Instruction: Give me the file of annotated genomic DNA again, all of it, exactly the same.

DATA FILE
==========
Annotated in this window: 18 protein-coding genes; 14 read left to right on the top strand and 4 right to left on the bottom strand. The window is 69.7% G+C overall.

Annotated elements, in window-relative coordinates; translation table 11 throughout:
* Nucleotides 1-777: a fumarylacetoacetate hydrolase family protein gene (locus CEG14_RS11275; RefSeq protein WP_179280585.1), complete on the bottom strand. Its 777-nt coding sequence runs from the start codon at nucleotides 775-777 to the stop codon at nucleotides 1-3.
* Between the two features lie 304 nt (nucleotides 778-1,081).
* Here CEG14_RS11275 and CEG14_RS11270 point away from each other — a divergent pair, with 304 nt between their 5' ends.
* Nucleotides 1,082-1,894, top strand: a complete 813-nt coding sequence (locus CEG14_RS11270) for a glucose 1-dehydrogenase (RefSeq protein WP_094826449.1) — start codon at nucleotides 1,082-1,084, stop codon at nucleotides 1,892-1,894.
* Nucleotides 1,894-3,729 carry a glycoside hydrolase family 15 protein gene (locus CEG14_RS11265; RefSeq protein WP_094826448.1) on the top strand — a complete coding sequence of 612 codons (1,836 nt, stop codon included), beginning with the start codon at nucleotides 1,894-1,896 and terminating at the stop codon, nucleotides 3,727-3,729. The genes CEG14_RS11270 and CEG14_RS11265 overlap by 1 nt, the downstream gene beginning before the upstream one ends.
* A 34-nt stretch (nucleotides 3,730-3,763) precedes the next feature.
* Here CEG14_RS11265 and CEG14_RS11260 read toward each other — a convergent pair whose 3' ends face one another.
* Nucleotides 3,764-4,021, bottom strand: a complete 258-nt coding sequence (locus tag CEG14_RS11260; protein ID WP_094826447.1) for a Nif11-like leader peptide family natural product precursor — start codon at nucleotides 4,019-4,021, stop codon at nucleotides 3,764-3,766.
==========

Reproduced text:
Annotated in this window: 18 protein-coding genes; 14 read left to right on the top strand and 4 right to left on the bottom strand. The window is 69.7% G+C overall.

Annotated elements, in window-relative coordinates; translation table 11 throughout:
* Nucleotides 1-777: a fumarylacetoacetate hydrolase family protein gene (locus CEG14_RS11275; RefSeq protein WP_179280585.1), complete on the bottom strand. Its 777-nt coding sequence runs from the start codon at nucleotides 775-777 to the stop codon at nucleotides 1-3.
* Between the two features lie 304 nt (nucleotides 778-1,081).
* Here CEG14_RS11275 and CEG14_RS11270 point away from each other — a divergent pair, with 304 nt between their 5' ends.
* Nucleotides 1,082-1,894, top strand: a complete 813-nt coding sequence (locus CEG14_RS11270) for a glucose 1-dehydrogenase (RefSeq protein WP_094826449.1) — start codon at nucleotides 1,082-1,084, stop codon at nucleotides 1,892-1,894.
* Nucleotides 1,894-3,729 carry a glycoside hydrolase family 15 protein gene (locus CEG14_RS11265; RefSeq protein WP_094826448.1) on the top strand — a complete coding sequence of 612 codons (1,836 nt, stop codon included), beginning with the start codon at nucleotides 1,894-1,896 and terminating at the stop codon, nucleotides 3,727-3,729. The genes CEG14_RS11270 and CEG14_RS11265 overlap by 1 nt, the downstream gene beginning before the upstream one ends.
* A 34-nt stretch (nucleotides 3,730-3,763) precedes the next feature.
* Here CEG14_RS11265 and CEG14_RS11260 read toward each other — a convergent pair whose 3' ends face one another.
* Nucleotides 3,764-4,021, bottom strand: a complete 258-nt coding sequence (locus tag CEG14_RS11260; protein ID WP_094826447.1) for a Nif11-like leader peptide family natural product precursor — start codon at nucleotides 4,019-4,021, stop codon at nucleotides 3,764-3,766.